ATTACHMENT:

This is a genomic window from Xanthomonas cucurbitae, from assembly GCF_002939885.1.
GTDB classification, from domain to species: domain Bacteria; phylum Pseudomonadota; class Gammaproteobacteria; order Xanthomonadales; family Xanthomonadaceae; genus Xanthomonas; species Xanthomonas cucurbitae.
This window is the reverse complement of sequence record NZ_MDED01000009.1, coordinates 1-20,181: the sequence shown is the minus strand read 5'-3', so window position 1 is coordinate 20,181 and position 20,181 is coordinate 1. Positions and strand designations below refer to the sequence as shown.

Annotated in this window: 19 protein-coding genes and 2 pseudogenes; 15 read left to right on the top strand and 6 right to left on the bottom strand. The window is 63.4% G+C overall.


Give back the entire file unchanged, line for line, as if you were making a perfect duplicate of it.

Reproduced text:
This is a genomic window from Xanthomonas cucurbitae, from assembly GCF_002939885.1.
GTDB classification, from domain to species: domain Bacteria; phylum Pseudomonadota; class Gammaproteobacteria; order Xanthomonadales; family Xanthomonadaceae; genus Xanthomonas; species Xanthomonas cucurbitae.
This window is the reverse complement of sequence record NZ_MDED01000009.1, coordinates 1-20,181: the sequence shown is the minus strand read 5'-3', so window position 1 is coordinate 20,181 and position 20,181 is coordinate 1. Positions and strand designations below refer to the sequence as shown.

Annotated in this window: 19 protein-coding genes and 2 pseudogenes; 15 read left to right on the top strand and 6 right to left on the bottom strand. The window is 63.4% G+C overall.